Pakistani rights commission accepts prelate’s resignation

Pakistan has accepted the resignation of a Catholic bishop more than a year after he quit the membership of a commission meant to safeguard the interests of religious minorities.

The National Commission for Minorities (NCM) announced on Nov. 15 that it has accepted the resignation of Archbishop Sebastian Shaw of Lahore amid allegations about the commission’s inability to address the concerns of religious minorities such as Christians and Hindus.

NCM chairman Chela Ram Kewlani in a tweet said that “proposals for the election of a new member have been demanded after a Christian member resigned due to his personal engagements.”

Archbishop Shaw had tendered his resignation in July 2020. “I was not clear about the authority of this recommendation body,” he recently told UCA News.

The prelate resigned amid commission members complaining that the government body formed 20 years ago was still without a budget and powers to act.

Although it had existed for two decades, “none of our communities knew about its existence. It only existed on paper,” Jaipal Chhabria, a Hindu member, told UCA News in September after members met to discuss ways to empower the commission.

The commission wanted to investigate the pressing issues of forced conversion of religious minorities to Islam and denigrating non-Muslims and their religions in the school syllabus, but the commission has no budget, the officials said.

However, Archbishop Shaw said he resigned because of other reasons. “I couldn’t do justice to the commission due to my busy schedule,” he told UCA News on Nov. 16.

The archbishop said several rights activists have termed the commission “toothless and powerless.”

“Some comments also targeted me,” he said in a veiled reference to some rights activists’ criticism against his inclusion in the commission. 

“Hopefully the commission will perform better, bylaws will be formed and parliament will pass them.”

Chhabria, one of the three Hindu members, told UCA News that the names of three Christian leaders have been proposed to replace Archbishop Shaw.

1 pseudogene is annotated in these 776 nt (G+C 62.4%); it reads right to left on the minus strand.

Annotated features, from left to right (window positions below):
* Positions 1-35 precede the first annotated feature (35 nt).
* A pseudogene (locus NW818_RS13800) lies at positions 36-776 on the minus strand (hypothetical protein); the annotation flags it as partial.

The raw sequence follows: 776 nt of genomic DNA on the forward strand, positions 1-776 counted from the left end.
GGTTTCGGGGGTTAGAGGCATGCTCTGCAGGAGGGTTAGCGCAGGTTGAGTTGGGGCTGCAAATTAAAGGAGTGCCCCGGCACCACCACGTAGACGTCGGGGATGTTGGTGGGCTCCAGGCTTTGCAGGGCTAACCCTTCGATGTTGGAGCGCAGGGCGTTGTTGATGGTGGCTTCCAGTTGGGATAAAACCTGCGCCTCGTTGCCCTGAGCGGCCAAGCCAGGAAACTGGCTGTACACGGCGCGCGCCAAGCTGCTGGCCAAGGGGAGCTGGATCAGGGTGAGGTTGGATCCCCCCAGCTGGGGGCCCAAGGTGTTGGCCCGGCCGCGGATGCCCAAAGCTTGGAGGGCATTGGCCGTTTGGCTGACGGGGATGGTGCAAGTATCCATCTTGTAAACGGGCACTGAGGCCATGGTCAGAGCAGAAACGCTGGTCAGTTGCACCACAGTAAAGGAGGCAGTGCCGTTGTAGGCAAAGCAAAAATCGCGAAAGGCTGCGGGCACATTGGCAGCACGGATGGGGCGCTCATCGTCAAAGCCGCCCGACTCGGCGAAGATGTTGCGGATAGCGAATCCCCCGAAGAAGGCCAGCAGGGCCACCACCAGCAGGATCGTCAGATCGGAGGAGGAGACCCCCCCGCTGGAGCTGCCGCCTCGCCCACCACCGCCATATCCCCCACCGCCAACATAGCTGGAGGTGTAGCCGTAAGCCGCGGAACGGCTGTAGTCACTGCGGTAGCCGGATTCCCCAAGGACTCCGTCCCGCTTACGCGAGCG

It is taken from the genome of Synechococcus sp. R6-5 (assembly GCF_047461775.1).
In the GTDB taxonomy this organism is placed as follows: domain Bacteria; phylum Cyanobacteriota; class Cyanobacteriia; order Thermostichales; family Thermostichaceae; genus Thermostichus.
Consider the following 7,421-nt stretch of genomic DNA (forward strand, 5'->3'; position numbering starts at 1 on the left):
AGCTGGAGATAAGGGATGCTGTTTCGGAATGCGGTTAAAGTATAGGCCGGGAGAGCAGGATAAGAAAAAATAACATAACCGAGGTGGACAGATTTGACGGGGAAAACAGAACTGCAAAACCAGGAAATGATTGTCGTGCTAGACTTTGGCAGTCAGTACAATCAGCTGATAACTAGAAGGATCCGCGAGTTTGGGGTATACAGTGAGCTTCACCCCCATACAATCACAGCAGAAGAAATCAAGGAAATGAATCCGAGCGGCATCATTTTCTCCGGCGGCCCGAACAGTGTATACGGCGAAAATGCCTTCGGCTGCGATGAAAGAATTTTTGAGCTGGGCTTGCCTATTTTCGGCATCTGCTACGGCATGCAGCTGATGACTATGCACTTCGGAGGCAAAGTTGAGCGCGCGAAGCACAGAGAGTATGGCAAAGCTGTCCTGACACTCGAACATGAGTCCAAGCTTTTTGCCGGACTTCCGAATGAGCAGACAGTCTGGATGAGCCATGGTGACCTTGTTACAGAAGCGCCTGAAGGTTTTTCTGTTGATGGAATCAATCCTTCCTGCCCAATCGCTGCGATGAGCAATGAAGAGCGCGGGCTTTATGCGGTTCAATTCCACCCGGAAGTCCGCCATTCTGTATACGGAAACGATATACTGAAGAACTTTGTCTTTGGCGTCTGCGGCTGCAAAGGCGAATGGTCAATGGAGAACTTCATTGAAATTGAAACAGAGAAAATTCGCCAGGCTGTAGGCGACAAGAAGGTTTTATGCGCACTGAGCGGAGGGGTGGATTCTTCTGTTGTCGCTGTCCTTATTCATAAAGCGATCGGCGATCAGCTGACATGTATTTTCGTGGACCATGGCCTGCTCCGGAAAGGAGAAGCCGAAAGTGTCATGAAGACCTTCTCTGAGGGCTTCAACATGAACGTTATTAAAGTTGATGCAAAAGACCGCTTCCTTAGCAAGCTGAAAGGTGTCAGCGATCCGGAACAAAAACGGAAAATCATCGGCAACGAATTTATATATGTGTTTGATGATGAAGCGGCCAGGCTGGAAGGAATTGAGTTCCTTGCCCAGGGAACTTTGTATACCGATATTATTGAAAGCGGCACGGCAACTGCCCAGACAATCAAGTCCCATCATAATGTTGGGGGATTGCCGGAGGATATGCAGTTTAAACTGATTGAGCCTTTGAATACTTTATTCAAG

“He didn’t do any work or attend the meetings. He should have resigned earlier. The time wasted could have been utilized by someone else,” Chhabria said.

Although the commission existed since 2003, it was inactive. In 2014 Supreme Court asked the federal government to set up a national mechanism to monitor human rights violations and to ensure constitutional safeguards to protect the rights of minorities.

In May 2020 the government formally reconstituted the commission, but with no statutory powers. The members of the reconstituted commission included Archbishop Shaw.

However, civil society has been critical of the commission saying the government established it without any statutory powers.

In 2019, human rights and religious organizations across the country launched the Peoples’ Commission for Minorities’ Rights (PCMR) to press for the protection of religious minorities in Pakistan.

Peter Jacob, a Catholic and chairperson of PCMR, said the resignation of Archbishop Shaw won’t really matter.

“For the past 18 years, the performance of the NCM has been nil on issues concerning minorities. Our sympathies are with people who are trying to revive it but they must acknowledge the fact that it will remain a toothless body without proper legislation,” he said. 

In its 2014 judgment, the Supreme Court ordered the constitution of a National Council for Minorities’ Rights.

“The function of the said council should inter alia be to monitor the practical realization of the rights and safeguards provided to the minorities under the constitution and law. The council should also be mandated to frame policy recommendations for safeguarding and protecting minorities’ rights by the provincial and federal government(s),” said the verdict of Chief Justice of Pakistan Tassaduq Hussain Jillani.

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